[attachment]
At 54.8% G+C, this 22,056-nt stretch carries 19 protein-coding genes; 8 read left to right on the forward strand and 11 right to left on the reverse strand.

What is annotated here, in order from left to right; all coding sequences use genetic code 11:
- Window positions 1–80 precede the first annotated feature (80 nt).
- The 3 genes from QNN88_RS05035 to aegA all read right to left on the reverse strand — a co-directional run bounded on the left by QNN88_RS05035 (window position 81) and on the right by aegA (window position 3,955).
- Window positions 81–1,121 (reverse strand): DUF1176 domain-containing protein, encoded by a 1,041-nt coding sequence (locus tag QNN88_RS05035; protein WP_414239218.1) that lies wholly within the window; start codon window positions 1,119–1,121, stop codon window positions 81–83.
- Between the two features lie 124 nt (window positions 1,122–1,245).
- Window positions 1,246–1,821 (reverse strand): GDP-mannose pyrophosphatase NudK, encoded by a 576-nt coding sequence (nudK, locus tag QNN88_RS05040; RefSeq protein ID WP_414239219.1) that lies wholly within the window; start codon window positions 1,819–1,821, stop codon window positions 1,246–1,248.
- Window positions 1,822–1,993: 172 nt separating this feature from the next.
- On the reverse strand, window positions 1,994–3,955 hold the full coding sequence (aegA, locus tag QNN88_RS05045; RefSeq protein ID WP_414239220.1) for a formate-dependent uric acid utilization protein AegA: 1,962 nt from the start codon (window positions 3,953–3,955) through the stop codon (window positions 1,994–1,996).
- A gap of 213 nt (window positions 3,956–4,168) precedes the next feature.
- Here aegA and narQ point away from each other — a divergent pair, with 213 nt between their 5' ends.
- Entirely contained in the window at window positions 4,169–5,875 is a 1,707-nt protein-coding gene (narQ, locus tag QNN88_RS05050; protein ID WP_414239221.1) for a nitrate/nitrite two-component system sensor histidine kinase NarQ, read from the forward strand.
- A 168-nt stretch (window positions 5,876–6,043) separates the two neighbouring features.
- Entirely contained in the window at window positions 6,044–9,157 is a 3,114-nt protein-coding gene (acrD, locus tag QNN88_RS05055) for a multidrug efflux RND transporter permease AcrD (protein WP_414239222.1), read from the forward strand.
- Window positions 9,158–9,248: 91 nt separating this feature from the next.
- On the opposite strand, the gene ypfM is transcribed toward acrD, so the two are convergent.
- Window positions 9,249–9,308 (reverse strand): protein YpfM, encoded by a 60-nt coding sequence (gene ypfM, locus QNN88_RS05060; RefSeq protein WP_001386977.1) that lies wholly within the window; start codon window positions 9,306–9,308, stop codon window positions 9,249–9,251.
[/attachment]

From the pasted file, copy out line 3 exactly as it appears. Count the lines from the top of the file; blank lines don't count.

- Window positions 1–80 precede the first annotated feature (80 nt).